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Pot-growing booms as economy plummets

September 20, 2009|Roger Alford

BARBOURVILLE, KY. — Machete-wielding police officers have hacked their way through billions of dollars worth of marijuana in the country's top pot-growing states to stave off a bumper crop sprouting in the tough economy.

The amount only got bigger this month when helicopter spotters in Tennessee discovered a 5-acre pot field near the Kentucky border and cut down more than 151,000 mature marijuana plants.

The number of plants seized has jumped this year in California, the nation's top marijuana-growing state, and seizures continue to rise in Washington after nearly doubling the previous year. Growers in a three-state region of central Appalachia over the last two years appear to have reversed a decline in pot cultivation.

Officers in those areas, the nation's biggest hotbeds for marijuana production, have chopped down plants with a combined street value of about $12 billion in the first eight months of this year.

Although national numbers aren't yet available this year, officers around the country increased their haul from 7 million plants in 2007 to 8 million in 2008.

"A lot of that, we theorize, is the economy," said Ed Shemelya, head of marijuana eradication for the Office of National Drug Control Policy's Appalachia High Intensity Drug Trafficking Area. "Places in east Tennessee, eastern Kentucky and West Virginia are probably feeling the recession a lot more severely than the rest of the country and have probably been in that condition a lot longer than the rest of the country."

Growers in Appalachia are often hard-luck entrepreneurs supplementing their income by growing marijuana, authorities say. Troopers thrashing through the thick mountain brush there typically find plots that could easily be tended by a single grower, while officers in California and Washington have focused on larger fields run by Mexican cartels with immigrant labor.

Officers assigned to the Tennessee Governor's Task Force on Marijuana Eradication were working Thursday to destroy an expansive marijuana field near Jellico, Tenn. Authorities initially said the field might be the biggest ever found in the state, eclipsing a discovery last year of 350,000 plants in the Appalachian foothills. They later said that fewer plants were found Thursday but that they were more mature -- some as tall as 6 feet -- than the ones discovered last year.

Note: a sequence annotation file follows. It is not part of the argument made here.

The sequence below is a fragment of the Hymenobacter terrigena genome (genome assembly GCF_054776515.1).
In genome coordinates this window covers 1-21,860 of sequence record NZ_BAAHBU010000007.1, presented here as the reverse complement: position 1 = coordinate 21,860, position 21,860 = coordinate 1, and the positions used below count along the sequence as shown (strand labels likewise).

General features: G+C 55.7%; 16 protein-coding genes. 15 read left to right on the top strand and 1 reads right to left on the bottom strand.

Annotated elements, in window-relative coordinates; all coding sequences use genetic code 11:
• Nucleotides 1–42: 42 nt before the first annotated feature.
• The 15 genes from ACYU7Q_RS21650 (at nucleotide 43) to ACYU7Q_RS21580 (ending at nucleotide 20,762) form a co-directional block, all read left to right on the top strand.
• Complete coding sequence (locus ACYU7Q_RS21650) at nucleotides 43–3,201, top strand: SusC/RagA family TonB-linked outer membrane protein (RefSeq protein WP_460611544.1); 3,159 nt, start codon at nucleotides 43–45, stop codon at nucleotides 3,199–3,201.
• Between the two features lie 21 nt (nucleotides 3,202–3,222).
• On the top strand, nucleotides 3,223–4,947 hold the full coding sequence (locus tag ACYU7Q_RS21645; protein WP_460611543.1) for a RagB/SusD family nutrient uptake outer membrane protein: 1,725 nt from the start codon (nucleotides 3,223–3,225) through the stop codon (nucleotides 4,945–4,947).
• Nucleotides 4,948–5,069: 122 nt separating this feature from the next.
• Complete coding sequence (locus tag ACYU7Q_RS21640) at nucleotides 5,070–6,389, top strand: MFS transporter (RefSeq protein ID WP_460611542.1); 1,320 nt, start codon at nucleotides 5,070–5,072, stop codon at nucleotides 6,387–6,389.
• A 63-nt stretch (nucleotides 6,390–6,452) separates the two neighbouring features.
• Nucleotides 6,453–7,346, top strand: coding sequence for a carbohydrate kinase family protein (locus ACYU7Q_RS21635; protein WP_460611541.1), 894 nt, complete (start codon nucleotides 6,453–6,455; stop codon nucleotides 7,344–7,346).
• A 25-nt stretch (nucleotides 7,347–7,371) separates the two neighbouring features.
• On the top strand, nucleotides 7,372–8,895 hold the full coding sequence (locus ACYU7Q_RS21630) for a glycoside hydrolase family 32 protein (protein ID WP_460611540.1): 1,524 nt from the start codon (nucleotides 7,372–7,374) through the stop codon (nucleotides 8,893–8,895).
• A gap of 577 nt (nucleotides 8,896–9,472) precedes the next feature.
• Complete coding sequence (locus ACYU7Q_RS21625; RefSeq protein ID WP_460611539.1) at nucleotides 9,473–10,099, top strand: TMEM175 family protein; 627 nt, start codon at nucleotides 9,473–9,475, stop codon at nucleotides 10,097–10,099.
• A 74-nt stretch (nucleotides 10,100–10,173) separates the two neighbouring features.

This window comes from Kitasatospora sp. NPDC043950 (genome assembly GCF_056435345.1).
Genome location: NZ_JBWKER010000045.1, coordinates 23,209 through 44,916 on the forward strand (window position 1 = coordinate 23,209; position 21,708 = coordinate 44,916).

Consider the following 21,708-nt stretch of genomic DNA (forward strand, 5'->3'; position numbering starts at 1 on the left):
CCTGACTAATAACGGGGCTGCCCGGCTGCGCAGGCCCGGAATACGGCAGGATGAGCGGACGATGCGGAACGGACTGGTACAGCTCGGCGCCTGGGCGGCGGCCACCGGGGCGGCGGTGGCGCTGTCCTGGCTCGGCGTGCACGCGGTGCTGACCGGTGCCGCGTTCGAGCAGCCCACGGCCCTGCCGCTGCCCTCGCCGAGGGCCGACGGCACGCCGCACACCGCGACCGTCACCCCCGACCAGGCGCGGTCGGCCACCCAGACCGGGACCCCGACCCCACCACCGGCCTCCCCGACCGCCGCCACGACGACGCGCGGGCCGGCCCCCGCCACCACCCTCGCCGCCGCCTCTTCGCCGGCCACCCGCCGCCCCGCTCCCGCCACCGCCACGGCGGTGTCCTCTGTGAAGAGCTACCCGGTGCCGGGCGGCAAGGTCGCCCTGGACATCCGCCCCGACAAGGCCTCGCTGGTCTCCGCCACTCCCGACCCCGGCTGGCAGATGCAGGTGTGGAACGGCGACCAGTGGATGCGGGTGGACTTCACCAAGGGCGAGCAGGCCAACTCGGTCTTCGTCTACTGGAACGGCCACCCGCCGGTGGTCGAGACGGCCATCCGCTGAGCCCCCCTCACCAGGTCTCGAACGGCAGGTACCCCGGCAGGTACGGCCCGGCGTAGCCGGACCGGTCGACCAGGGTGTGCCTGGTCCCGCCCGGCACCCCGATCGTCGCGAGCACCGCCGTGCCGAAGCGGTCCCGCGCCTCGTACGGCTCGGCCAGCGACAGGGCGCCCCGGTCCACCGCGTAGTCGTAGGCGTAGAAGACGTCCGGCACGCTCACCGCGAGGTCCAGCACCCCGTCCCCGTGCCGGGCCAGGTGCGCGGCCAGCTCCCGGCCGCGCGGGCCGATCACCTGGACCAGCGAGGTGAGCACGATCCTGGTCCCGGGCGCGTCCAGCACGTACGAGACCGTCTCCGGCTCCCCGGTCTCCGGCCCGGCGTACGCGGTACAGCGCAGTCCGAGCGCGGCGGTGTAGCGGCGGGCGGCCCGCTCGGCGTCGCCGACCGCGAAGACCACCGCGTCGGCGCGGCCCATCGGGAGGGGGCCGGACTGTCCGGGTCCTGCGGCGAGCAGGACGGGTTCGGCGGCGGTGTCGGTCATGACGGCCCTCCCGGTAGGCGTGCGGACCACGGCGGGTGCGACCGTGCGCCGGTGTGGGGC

The marijuana was being airlifted to a Tennessee state park to be burned. No one had been arrested.

The demand for domestically grown marijuana is at a record high, in part because stricter border control has made it more difficult to import pot from Mexico, said Dave Keller, deputy director of the Appalachia High Intensity Drug Trafficking Area. Keller said growers large and small across the country are trying to fill the void.

The ailing economy isn't stopping users from spending money on pot. In fact, Shemelya said the demand appears to be rising with the unemployment rate.

"I've never seen any decline in demand for marijuana in bad economic times," he said. "If anything, it's the opposite. People always seem to find money somewhere to buy drugs."

The number of plants destroyed in California has increased over the last three years, said Kent Shaw, assistant chief of the California Bureau of Narcotics Enforcement. The total increased from 4.9 million plants in 2007 to 5.3 million in 2008. Already this year, Shaw said, California authorities have exceeded last year's total.

To the north, authorities in Washington have seen the numbers jump from 295,000 plants seized in 2007 to 580,000 in 2008. Lt. Rich Wiley, commander of the Washington State Patrol's narcotics unit, said his officers have confiscated 540,000 plants so far this year and he expects to meet or exceed last year's numbers.

In the heart of Appalachia, ground forces have cut more than 600,000 marijuana plants this summer in Kentucky, Tennessee and West Virginia, and they should end the year with a significantly higher total, Shemelya said. The plants' street value of about $2,000 each creates an often irresistible draw in communities where long-standing poverty has been fed over the years by the shuttering of factories and coal mines.

In Appalachia and the two western states, authorities said the amount of resources put into eradication efforts has been constant over the last several years.

Judge Kelsey Friend, whose jurisdiction includes some of the most isolated mountain communities in Kentucky, said he believes a huge chunk of the Appalachian marijuana is grown by people so hard-pressed that they're willing to risk freedom to improve their standard of living. The ill-gotten gains, Friend said, show up in the form of new pickup trucks, boats and even homes.

However, only an estimated 20% to 40% of the growers in the region manage to harvest and collect their payoff without being detected by modern day G-men assisted by spotters in helicopters.

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